At the police station we were led to a holding cell, where they un-cuffed us and pushed us in. There were about 10 guys in the cell – drug addicts, insane rambling weirdos, homeless people, petty thieves. Their eyes widened and they all stiffened up as we came in. No one looked at me, they were all staring at Hector.
Hector walked over to an old bearded drunk sitting on a bench. The guy gave up his seat instantly. Hector nodded at the guy next to him and he moved too, then he motioned to me to come sit down. I didn’t immediately understand what was happening. Then I realized they all know Hector, and if they know him it’s probably not for something good. Then everyone stared at me, mumbling to each other. “Who the fuck is this guy and what’s he doing with Hector?”
I asked Hector why everyone was afraid, and Hector replied in Spanish. I only caught “mi familia” (my family).
Eventually the police took Hector and me from the cell. A desk cop adjusted papers in front of him, eyeing us up and down. At another desk, some light-skinned Peruvian rich kid was being interviewed by another cop. I didn’t notice until Hector said something in his direction. I gathered the rich kid is talking about me. I heard him say “el gringo” a few times, nodding in my direction. This set me off. I yelled at him in English “Who the fuck are you?” and “You got something to say? Say it to my face!”
“Tranquilo,” Hector said.
The cop interrogated us and I barely paid attention. When it was obvious the cop wanted to question me directly, I just said “Yo no hablo español.” I glared at the rich kid, trying to understand what he was saying about me. I’d never seen him before. His tone suggested he was trying to convince the cop that I did whatever he was accused of. I stood up and screamed “FUCK YOU!” and moved toward him, only to be pulled down to my seat by Hector. The little bitch wouldn’t look at me. The cop at our desk said something and walked off.
Hector told me that when we get out, he wants me to come to his house and meet his son. Then I was picked up by a big Peruvian cop and thrown back into the holding cell. The interrogation continued without me.
I was woken by a cop yelling “¡Oye, gringo!” I got up and was led outside into harsh daylight and thrown into the back of a squad car. Hector was already there, in handcuffs. The cop didn’t cuff me. Two cops sat in front, one of whom was talking on the radio. We sat for about five minutes.
Then the rich kid walked past – a free man apparently – into the waiting arms of his mom. Fucking pantywaist. Through the divider I asked the cops in Spanish, “Can I use your gun?” They looked back and laughed. Hector laughed too and so did I. The mood lightened.
Another police car pulled up and a cop opened my door, saying in English “Please get out and come with me.” I hugged Hector and said goodbye, thinking I’d never see him again. I was put in the back of the other car and we sped off. The English-speaking cop asked if I had my passport. No.
“Where are we going?” I asked. He didn’t answer. I got a cold feeling in my bowels. Is he taking me to some ditch to shoot me in the back of the head or something? Will I be disappeared?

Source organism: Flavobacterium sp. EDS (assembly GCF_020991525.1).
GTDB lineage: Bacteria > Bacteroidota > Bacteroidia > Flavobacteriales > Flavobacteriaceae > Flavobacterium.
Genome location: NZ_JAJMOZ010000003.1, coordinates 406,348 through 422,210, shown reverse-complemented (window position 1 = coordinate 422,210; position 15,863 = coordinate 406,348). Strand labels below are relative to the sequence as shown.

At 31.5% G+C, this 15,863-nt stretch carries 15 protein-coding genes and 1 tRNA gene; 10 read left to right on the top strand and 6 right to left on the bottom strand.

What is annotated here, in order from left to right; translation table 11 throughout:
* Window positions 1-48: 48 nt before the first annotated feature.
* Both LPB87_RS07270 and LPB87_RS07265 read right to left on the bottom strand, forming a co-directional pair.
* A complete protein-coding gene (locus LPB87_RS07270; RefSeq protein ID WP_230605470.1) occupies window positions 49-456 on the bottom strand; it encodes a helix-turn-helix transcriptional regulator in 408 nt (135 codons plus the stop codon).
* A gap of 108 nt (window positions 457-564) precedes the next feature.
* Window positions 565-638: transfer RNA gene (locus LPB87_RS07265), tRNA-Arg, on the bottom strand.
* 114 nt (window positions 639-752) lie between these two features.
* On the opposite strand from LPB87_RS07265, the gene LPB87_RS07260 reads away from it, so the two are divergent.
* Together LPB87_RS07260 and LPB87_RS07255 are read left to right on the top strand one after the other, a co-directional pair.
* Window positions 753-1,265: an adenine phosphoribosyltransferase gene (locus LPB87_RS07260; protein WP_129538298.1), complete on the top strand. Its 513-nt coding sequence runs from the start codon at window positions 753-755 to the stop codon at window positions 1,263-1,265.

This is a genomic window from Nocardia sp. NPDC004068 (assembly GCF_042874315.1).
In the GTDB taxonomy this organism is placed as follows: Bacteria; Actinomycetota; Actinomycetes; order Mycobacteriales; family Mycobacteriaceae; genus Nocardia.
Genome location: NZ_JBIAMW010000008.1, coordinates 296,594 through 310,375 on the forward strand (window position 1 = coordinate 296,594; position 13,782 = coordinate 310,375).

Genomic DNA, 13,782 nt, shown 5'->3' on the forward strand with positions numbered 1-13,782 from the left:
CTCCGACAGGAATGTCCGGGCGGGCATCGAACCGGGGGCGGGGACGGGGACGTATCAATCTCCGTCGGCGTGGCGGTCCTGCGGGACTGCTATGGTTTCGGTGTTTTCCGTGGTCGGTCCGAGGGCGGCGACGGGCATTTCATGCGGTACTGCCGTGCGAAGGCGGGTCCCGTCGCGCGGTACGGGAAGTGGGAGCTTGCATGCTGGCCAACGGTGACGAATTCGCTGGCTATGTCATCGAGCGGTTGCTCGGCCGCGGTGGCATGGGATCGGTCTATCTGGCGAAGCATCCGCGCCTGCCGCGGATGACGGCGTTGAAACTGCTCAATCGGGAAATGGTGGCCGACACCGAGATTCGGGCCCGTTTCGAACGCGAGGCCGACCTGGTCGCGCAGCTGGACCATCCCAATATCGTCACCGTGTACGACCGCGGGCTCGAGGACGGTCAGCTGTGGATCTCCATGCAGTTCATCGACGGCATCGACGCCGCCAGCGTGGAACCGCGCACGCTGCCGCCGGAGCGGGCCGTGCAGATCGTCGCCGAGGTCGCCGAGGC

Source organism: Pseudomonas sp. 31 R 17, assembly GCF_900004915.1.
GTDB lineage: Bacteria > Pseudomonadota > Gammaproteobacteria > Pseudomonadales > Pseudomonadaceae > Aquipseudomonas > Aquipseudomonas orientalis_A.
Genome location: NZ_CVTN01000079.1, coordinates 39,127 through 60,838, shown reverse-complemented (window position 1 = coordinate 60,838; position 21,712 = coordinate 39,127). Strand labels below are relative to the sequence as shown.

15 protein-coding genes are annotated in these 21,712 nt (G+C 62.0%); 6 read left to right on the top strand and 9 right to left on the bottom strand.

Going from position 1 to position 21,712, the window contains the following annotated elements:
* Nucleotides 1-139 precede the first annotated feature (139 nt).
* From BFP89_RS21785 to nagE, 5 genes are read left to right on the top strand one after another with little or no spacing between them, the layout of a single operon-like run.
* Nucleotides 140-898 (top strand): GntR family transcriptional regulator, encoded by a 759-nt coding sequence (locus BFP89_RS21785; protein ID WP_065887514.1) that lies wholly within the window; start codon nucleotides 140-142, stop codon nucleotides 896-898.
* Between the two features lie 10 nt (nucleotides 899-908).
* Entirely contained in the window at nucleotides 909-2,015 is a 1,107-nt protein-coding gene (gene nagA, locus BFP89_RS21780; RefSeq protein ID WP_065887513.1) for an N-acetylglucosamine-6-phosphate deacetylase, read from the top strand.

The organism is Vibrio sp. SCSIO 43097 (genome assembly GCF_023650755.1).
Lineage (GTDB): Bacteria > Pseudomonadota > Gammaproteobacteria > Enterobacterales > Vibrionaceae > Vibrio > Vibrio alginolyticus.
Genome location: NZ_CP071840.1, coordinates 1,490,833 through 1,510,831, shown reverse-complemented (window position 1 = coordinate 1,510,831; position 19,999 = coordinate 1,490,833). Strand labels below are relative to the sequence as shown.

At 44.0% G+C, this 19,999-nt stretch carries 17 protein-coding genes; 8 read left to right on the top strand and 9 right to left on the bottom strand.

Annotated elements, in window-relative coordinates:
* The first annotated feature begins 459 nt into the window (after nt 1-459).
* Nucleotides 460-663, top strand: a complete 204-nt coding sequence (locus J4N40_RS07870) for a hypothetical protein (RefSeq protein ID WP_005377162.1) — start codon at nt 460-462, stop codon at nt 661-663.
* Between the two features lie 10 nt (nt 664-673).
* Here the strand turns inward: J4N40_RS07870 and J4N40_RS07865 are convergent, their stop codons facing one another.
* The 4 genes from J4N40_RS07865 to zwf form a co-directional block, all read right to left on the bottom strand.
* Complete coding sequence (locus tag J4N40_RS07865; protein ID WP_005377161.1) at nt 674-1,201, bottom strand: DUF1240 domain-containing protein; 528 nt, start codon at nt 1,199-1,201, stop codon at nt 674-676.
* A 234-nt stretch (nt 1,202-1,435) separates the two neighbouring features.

“Where are you staying?” he asked, and I told him. He drove to the hostel and we went inside. I explained to the door guy that I need my passport and he gave me my room key. Some gringos saw the state I was in, being escorted by a police officer, and just stared. I retrieved my passport and got back in the car. I was taken to the city’s tourist police station.
I was sat down on a bench and told to wait. A lot of time passed. The sun looked like late afternoon through the window. I got up to get tissue from someone’s desk and cleaned the dried blood from my face, arm, and knee. I laid down on the bench and faded in and out of sleep.
I woke to two cops arguing. I gathered they didn’t know what to do with me. Most tourists come after being mugged or to report their cameras, bags, or wallets stolen. Finally I was led to a desk and told in English that I was caught with a known drug dealer, but there was no evidence that I was involved in any illegal activity. “Why did you run?” the cop asked. “I don’t know,” I said. “It just seemed like the thing to do at the time.”
I was fingerprinted, required to sign a few forms, and then told I could go. The cop gave me back my passport, along with a piece of paper. I had no idea what it said. I was led out and the officer told me which way to get back to my hostel. “Ten cuidado,” he said, smiling. We shook hands and I limped away.
I spent the next three days in my hostel tending my wounds. The hostel staff translated the document the police gave me. It said I had “suffered from an accidental fall,” and that I was not found to be doing or in possession of anything illegal. Ten hours in police custody before they could reach this conclusion? Fair trade I suppose.
I still have a scar on my elbow and my knee from that day. Scars help remind you of the stupid shit you’ve done. The past is real.
- Pisco is horrible shit, only drinkable as Pisco Sour.
- The bar Mark was drinking in was the scene of My First KO in Peru.
- The neighborhood Mark was arrested in could have been any number of hillside slums. Most famous however, is Arequipa’s Ciudad de Dios.
See Mark’s accommodation and event-planning business, InHouse Bogota.